This article will explain how black seed oil, which has grown in popularity in the medical world, may be a game changer and get you one step closer to putting Hashimoto’s into remission. In this article, you will learn:
- What is black seed oil?
- The uses and benefits of black seed oil
- How black seed oil can encourage gut infection eradication, improved blood sugar levels, and cholesterol balance
- Black seed oil supplement recommendations
What is Black Seed Oil?
Black seed oil is derived from a plant that goes by many different names. Aside from its botanical name, Nigella sativa, it is also known as black cumin or black cumin seed. However, be careful not to confuse this plant with true, culinary cumin (Cuminum cyminum), black pepper, black sesame, or black cohosh. The seeds are black on the outside and white in the middle, and produce a bitter taste.
Black seed oil is native to Southern Europe, North Africa and Southwest Asia. Over time, it has spread further throughout the Middle East, where it is cultivated and carries with it a long history of religious and medicinal use. The earliest archeological evidence suggesting cultivation dates back to ancient Egypt and the tomb of Tutankhamen. It was also given credit for the beauty secret of Queen Nefertiti, who used black seed oil. Black seed oil is even mentioned in the Bible as the Hebrew “Ketzah,” a spice used in bread. Interestingly, the Arabic phrase for black seed oil, “Hibbatul barakah,” means “the seed of blessing.”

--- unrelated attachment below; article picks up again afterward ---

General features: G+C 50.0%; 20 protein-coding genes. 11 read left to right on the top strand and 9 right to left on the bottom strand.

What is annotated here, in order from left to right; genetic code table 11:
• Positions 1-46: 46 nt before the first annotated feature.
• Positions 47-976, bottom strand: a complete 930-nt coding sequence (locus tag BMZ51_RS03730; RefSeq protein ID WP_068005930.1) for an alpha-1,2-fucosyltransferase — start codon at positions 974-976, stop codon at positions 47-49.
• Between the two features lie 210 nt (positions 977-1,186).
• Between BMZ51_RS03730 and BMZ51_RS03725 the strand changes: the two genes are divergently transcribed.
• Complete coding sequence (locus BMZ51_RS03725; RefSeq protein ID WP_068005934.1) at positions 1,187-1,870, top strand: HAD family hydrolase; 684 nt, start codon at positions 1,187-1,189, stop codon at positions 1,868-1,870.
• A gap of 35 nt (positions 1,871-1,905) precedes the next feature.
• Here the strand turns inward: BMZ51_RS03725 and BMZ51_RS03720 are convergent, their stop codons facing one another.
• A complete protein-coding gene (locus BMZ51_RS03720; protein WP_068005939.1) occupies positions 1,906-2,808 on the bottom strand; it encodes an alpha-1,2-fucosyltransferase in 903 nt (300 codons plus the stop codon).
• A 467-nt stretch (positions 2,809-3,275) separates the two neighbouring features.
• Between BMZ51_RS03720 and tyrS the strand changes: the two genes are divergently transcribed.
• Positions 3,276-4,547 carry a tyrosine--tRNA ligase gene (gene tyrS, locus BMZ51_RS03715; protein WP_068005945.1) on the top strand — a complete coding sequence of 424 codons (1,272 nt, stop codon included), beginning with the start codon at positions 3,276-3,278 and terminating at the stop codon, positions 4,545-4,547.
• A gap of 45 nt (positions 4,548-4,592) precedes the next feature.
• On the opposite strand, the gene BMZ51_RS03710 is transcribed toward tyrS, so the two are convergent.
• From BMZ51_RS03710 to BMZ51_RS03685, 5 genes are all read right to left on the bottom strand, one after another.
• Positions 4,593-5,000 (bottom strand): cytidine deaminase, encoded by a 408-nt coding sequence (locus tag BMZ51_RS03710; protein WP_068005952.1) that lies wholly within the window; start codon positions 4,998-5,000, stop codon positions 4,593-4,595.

Black seed oil has likely been used as a medicinal herb for 3000 years or more, and its use has been documented in Ayurveda, Unani, Tibb, Siddha, and other systems of medicine.
It has historically been used as a remedy for a variety of health conditions — most notably, for inflammation, cardiovascular health, infections, and skin issues. In addition to being used for vomiting, diarrhea, headaches, and the common cold, it was often prescribed as a tonic for general wellness.
Uses and Benefits of Black Seed Oil
Many of the medicinal properties of black seed oil are attributed to the compounds it contains, including thymoquinone (TQ), tymohydroquinone (THQ) and dihydrothymoquinone (DHTQ). The plant also contains many other active components, including thymol, alkaloids, saponins, and terpinenes.
The largest active component, TQ, makes up 30-48 percent of the essential oil of black seed oil, and offers the main biologic and pharmacologic effects. Thymoquinone is an antioxidant and antihistamine. It is also antimicrobial, antifungal and anti-inflammatory, and can modulate the immune system. It has been shown to protect the stomach lining, liver, kidneys and brain. Data shows TQ to have a low level of adverse effects and no serious toxicity.
Black seed oil also contains the antifungal compounds thymol and THQ.
The compounds found in black seed oil, which have been studied in animals and humans extensively, have also been found to protect the liver, kidneys, cardiovascular system, and gastrointestinal system. Furthermore, it has demonstrated antidiabetic, anticancer, and antiasthmatic properties.